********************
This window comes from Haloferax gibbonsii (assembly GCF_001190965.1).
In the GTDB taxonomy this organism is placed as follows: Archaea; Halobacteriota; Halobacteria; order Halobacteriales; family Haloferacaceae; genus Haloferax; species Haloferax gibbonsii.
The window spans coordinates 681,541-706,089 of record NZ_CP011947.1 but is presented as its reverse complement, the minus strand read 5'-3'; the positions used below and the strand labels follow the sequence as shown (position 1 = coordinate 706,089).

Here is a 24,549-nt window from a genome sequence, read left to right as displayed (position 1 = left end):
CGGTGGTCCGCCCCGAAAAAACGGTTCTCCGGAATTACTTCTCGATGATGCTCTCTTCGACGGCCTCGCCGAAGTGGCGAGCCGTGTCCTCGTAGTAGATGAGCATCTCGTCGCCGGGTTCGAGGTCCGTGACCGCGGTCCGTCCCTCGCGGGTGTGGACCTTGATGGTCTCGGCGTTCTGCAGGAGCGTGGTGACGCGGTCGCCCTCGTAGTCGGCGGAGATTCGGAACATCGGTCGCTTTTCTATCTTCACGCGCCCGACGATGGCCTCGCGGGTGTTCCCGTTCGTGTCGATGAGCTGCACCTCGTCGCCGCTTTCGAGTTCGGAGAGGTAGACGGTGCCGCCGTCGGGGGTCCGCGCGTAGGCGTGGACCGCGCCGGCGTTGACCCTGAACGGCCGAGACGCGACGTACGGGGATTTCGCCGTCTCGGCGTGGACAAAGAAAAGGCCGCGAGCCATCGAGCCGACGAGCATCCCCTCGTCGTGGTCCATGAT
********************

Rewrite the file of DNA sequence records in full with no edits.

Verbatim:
This window comes from Haloferax gibbonsii (assembly GCF_001190965.1).
In the GTDB taxonomy this organism is placed as follows: Archaea; Halobacteriota; Halobacteria; order Halobacteriales; family Haloferacaceae; genus Haloferax; species Haloferax gibbonsii.
The window spans coordinates 681,541-706,089 of record NZ_CP011947.1 but is presented as its reverse complement, the minus strand read 5'-3'; the positions used below and the strand labels follow the sequence as shown (position 1 = coordinate 706,089).

Here is a 24,549-nt window from a genome sequence, read left to right as displayed (position 1 = left end):
CGGTGGTCCGCCCCGAAAAAACGGTTCTCCGGAATTACTTCTCGATGATGCTCTCTTCGACGGCCTCGCCGAAGTGGCGAGCCGTGTCCTCGTAGTAGATGAGCATCTCGTCGCCGGGTTCGAGGTCCGTGACCGCGGTCCGTCCCTCGCGGGTGTGGACCTTGATGGTCTCGGCGTTCTGCAGGAGCGTGGTGACGCGGTCGCCCTCGTAGTCGGCGGAGATTCGGAACATCGGTCGCTTTTCTATCTTCACGCGCCCGACGATGGCCTCGCGGGTGTTCCCGTTCGTGTCGATGAGCTGCACCTCGTCGCCGCTTTCGAGTTCGGAGAGGTAGACGGTGCCGCCGTCGGGGGTCCGCGCGTAGGCGTGGACCGCGCCGGCGTTGACCCTGAACGGCCGAGACGCGACGTACGGGGATTTCGCCGTCTCGGCGTGGACAAAGAAAAGGCCGCGAGCCATCGAGCCGACGAGCATCCCCTCGTCGTGGTCCATGAT